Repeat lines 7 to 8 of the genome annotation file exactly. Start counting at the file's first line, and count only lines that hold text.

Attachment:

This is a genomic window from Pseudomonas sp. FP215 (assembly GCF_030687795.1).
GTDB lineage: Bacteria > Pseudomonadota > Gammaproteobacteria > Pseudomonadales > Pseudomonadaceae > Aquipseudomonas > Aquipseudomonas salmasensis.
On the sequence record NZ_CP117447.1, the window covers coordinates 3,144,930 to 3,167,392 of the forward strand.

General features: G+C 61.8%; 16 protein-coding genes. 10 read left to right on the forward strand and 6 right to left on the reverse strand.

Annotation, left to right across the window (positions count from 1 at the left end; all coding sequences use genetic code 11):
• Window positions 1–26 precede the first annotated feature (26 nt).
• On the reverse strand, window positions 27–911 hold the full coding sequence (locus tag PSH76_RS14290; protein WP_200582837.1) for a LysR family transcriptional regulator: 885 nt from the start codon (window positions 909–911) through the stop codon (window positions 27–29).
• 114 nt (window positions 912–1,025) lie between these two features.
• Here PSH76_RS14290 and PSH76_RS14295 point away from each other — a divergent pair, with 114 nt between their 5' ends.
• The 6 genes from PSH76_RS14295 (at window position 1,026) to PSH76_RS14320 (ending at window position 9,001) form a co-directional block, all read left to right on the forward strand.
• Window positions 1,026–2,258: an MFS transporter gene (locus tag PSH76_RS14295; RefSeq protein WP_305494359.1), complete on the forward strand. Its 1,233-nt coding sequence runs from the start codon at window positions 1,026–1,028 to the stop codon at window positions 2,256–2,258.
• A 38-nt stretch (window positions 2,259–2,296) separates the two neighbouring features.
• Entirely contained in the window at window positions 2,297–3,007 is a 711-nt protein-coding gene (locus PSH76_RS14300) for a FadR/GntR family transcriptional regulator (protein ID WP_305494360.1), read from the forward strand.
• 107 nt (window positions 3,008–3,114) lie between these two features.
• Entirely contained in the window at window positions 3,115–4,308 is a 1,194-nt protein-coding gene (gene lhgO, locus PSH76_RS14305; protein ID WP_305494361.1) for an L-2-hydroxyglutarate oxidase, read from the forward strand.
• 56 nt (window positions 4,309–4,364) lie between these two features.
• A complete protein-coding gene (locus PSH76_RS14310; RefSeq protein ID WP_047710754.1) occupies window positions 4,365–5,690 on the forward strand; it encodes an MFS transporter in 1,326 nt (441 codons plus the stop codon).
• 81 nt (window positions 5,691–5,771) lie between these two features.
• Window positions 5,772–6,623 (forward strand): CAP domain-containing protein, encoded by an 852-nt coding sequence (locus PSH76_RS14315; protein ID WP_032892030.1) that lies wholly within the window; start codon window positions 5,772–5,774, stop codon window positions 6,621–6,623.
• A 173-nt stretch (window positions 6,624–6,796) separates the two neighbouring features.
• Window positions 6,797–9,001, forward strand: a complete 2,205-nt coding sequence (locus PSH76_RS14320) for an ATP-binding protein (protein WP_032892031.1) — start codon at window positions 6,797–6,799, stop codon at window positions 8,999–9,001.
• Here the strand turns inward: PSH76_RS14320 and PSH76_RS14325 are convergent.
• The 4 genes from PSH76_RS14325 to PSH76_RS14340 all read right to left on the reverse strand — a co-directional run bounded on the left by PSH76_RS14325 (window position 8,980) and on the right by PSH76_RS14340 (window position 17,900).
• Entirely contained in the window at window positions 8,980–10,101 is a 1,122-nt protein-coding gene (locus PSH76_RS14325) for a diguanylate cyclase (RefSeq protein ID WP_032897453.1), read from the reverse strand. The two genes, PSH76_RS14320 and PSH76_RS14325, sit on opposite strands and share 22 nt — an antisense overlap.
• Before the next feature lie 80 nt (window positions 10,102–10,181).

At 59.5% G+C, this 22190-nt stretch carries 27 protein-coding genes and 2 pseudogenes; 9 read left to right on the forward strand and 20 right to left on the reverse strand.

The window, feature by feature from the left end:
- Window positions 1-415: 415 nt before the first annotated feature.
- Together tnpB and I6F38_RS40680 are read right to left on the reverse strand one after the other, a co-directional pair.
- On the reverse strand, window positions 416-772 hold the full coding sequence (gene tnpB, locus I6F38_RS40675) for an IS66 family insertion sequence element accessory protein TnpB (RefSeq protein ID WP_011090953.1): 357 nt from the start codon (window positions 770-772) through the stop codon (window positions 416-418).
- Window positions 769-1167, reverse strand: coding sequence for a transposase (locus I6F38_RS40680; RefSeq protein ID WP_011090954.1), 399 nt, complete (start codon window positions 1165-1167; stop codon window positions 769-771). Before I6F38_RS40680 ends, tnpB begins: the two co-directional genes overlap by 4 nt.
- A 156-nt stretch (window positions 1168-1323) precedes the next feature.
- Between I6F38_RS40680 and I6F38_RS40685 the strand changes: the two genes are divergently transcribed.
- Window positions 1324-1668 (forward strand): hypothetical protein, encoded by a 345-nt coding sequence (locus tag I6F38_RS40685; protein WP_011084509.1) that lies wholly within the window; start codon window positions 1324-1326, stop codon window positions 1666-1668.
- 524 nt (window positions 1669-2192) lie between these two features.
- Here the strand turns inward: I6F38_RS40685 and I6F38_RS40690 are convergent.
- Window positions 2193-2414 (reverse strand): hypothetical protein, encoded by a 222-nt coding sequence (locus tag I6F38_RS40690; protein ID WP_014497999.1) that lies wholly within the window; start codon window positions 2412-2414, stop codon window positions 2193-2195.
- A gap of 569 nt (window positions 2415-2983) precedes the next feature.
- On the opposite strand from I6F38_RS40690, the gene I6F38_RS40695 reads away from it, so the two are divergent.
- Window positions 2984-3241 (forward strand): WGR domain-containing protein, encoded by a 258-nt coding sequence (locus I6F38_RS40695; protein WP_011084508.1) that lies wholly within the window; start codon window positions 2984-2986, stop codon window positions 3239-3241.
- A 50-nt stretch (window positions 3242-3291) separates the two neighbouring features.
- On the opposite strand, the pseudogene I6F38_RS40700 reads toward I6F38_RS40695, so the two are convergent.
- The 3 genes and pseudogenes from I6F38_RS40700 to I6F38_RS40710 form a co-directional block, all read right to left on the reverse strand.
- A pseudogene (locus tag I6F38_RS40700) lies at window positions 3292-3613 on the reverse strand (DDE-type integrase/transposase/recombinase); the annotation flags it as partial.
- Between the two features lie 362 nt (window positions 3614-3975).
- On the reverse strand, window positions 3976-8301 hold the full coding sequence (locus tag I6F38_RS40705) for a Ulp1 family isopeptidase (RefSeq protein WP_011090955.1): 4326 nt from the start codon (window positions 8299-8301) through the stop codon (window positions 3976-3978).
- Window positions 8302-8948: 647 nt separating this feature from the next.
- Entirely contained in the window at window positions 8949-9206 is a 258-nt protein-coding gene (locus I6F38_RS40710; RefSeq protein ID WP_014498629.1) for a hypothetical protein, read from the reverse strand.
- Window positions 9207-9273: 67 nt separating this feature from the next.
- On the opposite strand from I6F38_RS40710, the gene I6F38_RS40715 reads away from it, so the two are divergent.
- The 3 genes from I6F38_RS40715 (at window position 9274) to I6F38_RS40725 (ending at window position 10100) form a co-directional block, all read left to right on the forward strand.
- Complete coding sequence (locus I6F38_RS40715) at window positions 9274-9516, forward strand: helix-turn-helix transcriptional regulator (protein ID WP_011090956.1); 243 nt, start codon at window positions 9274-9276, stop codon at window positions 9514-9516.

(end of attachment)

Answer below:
• On the reverse strand, window positions 27–911 hold the full coding sequence (locus tag PSH76_RS14290; protein WP_200582837.1) for a LysR family transcriptional regulator: 885 nt from the start codon (window positions 909–911) through the stop codon (window positions 27–29).
• 114 nt (window positions 912–1,025) lie between these two features.